To create user interface resources for your MUI applications, you can use your choice of Windows resource technologies, as described in Preparing Resources. On Windows Vista and later, all supported resource technologies, for example, managed resource technology, Windows help technology, and RC data technology, are updated to allow MUI-compatible handling of language-specific resources. As a result of the MUI design, some resource technologies update existing string loading functions or add new functions. Each particular resource technology deals with resource rendering, storage, loading, and installation.
MUI also provides its own Win32 resource technology, with the following characteristics:
- A resource is stored separately from the programming code and data. If programming code is changed, it does not affect the resource files. When a resource is translated to another language, a new copy of the resource file is created without affecting the code files.
- The resources for multiple languages can be stored in a single installation or operating system.
- A resource is loaded and displayed according to the language of the application as set by the user.
Availability of MUI
The following list indicates the platforms that support MUI technology:
- All Windows Vista operating system versions are built on MUI technology. Any languages can be added to any language system to provide an MUI operating system, although licensing considerations do apply.
- Windows 2000 Professional, Windows XP Professional, Windows XP for Tablet PC, Windows XP Embedded, the Windows 2000 servers, and Windows Server 2003 have both localized versions and MUI versions. The MUI pack can be added to the English version to make it into an MUI version.
- Windows 95/98/Me operating systems, Windows NT, and Windows XP Home Edition have only localized versions. They do not support MUI technology.
MUI Application Programming Interface (API)
On pre-Windows Vista operating systems, the MUI technology is not exposed to applications, but is solely used by operating system components to enable the MUI functionality. Starting with Windows Vista, however, MUI technology and the associated API are made available for you to use in developing MUI applications. Details of the entire MUI API are provided in Multilingual User Interface Reference.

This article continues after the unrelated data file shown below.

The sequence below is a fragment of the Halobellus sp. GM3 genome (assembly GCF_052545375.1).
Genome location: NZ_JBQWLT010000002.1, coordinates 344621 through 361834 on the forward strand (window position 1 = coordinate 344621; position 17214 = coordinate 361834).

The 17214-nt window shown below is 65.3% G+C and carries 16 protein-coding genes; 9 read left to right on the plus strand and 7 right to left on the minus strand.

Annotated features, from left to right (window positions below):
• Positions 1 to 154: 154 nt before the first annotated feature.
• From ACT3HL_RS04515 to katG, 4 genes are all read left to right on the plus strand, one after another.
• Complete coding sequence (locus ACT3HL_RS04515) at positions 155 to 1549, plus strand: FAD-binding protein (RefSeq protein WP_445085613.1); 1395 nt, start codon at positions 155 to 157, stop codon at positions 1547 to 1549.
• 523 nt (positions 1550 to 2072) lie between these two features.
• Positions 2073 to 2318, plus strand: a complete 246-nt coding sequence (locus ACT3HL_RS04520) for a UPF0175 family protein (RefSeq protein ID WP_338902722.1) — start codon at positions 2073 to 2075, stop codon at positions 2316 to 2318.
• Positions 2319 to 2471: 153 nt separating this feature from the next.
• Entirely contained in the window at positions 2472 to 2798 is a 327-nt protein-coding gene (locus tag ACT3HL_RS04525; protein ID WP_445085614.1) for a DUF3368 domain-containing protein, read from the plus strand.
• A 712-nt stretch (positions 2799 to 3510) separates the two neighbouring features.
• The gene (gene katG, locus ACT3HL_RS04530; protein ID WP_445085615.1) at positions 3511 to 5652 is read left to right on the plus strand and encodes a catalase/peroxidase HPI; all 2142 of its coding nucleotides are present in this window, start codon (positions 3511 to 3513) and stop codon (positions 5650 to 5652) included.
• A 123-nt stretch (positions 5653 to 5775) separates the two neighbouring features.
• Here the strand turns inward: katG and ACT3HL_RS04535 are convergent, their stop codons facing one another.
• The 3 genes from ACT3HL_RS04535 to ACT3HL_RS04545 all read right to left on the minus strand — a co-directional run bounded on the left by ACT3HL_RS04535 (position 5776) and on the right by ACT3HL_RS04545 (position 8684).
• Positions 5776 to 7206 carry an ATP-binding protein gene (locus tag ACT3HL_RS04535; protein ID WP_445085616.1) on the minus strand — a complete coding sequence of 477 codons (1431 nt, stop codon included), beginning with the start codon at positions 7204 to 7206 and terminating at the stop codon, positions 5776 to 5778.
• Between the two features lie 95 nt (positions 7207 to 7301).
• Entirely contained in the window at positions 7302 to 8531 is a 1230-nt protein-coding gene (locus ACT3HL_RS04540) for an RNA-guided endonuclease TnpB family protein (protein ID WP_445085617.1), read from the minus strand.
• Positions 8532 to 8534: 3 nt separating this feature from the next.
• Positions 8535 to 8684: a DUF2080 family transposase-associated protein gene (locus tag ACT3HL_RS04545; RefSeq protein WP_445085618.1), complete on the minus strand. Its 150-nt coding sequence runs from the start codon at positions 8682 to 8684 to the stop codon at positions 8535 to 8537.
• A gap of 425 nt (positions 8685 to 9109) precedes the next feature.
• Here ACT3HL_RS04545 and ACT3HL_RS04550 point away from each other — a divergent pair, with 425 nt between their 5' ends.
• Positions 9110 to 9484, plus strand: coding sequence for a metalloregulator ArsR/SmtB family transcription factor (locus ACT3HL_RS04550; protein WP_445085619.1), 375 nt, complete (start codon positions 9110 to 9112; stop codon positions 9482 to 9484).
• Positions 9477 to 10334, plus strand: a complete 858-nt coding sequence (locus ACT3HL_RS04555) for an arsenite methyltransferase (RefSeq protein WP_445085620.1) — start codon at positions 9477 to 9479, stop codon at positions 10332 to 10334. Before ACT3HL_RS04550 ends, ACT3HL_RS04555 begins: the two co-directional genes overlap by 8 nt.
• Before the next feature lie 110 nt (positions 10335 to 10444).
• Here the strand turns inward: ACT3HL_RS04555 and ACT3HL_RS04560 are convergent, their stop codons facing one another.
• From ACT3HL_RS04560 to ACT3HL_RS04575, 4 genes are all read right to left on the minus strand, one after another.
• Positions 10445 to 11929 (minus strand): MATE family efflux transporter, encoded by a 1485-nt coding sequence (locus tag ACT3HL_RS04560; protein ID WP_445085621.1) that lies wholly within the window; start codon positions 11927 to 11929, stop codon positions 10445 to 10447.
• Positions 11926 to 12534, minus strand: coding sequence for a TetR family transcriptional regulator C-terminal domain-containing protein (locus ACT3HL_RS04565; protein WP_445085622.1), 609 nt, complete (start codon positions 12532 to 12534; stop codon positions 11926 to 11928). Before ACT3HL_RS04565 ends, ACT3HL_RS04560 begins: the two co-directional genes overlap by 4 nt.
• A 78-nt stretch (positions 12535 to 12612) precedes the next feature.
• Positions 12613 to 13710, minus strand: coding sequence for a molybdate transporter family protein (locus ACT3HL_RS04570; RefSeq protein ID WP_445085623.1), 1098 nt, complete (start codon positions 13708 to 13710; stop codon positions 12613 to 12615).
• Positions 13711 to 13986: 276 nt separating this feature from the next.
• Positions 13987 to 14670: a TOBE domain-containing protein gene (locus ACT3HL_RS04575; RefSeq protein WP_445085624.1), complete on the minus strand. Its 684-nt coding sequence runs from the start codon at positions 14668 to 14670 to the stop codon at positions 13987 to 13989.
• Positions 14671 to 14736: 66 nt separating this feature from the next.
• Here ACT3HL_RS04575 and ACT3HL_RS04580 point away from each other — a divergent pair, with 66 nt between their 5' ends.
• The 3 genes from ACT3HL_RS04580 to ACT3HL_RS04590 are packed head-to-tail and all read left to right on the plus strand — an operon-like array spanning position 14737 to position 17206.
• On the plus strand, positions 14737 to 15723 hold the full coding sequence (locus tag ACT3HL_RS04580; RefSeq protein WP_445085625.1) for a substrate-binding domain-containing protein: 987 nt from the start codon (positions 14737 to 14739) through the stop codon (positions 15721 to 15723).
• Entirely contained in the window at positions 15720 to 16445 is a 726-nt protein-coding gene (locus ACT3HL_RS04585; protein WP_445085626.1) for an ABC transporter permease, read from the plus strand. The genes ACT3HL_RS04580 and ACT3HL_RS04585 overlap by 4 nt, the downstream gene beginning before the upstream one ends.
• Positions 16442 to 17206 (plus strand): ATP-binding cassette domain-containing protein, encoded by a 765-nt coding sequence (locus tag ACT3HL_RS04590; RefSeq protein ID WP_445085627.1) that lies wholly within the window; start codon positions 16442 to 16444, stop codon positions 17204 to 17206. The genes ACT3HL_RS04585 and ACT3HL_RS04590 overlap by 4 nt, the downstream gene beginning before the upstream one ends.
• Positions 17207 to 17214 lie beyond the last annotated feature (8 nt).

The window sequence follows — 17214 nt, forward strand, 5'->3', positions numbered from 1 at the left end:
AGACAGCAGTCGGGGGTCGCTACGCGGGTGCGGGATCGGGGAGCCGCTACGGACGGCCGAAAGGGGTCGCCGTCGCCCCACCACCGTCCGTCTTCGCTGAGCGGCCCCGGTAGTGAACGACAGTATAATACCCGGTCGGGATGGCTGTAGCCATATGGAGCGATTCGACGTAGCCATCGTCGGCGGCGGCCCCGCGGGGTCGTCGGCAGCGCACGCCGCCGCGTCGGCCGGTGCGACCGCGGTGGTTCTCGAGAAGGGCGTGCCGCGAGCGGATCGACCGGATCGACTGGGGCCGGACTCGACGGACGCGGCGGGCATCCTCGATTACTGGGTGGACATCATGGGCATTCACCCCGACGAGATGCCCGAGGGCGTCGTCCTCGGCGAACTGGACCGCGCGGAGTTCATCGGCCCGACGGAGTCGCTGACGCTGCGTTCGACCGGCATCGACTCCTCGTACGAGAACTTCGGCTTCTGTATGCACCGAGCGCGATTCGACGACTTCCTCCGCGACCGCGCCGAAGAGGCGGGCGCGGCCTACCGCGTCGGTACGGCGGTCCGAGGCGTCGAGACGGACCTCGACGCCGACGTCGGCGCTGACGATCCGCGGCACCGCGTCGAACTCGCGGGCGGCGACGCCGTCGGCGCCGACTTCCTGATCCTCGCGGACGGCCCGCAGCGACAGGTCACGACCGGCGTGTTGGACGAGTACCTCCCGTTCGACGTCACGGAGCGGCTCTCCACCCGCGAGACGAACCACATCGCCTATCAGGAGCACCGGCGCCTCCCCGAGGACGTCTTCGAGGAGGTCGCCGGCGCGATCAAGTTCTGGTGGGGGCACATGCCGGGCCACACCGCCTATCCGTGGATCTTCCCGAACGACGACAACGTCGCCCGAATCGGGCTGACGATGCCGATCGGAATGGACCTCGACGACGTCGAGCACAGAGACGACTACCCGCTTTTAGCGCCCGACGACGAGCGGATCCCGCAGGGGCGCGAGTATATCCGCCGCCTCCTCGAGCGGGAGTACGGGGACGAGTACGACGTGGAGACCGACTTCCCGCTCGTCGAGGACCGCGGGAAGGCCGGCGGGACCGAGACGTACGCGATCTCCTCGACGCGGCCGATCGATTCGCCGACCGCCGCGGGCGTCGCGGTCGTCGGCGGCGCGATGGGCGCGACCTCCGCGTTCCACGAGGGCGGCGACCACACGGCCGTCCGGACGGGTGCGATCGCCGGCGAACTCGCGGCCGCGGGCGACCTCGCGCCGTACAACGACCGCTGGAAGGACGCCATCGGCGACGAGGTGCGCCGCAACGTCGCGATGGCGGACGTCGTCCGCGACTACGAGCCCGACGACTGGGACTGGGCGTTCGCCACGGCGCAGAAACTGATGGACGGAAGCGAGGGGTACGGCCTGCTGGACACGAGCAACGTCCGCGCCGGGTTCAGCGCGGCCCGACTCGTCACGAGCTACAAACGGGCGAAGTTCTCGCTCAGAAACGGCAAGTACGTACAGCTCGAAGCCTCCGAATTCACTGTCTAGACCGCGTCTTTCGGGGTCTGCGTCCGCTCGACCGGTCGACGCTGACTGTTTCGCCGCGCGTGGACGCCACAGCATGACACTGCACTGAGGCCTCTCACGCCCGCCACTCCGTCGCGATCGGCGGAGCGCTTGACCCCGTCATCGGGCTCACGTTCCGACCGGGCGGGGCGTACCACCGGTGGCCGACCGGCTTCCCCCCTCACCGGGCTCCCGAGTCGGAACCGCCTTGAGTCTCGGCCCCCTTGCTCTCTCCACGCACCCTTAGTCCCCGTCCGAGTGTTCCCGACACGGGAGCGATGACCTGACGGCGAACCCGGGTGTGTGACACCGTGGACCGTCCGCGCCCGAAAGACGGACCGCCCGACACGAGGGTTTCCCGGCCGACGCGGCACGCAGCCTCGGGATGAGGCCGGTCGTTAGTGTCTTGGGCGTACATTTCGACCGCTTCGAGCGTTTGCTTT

The MUI API functions fall into two categories: user interface language management functions and resource loading functions. The user interface language management functions allow your applications to support user interface languages. These functions are described in User Interface Language Management. The resource loading functions are used to allow the resource loader to load application user interface resources. Resource loading is described for the MUI-specific Win32 resource technology in Placing and Loading Win32 Resources for applications to run on Windows Vista and later. Resource loading for applications to run on pre-Windows Vista operating systems is discussed in Supporting Pre-Windows Vista Operating Systems. If you are using a non-MUI resource technology, resource loading uses technology-specific techniques.
Although MUI technology takes advantage of all Windows resource technologies, it easy to develop an MUI application. You can develop either a single-language user interface application with its resources built into the portable executable, or an application designed to work with a variety of languages. You can develop MUI applications to run on Windows Vista or on supported pre-Windows Vista operating systems. Just follow the programming guidelines discussed in Using Multilingual User Interface.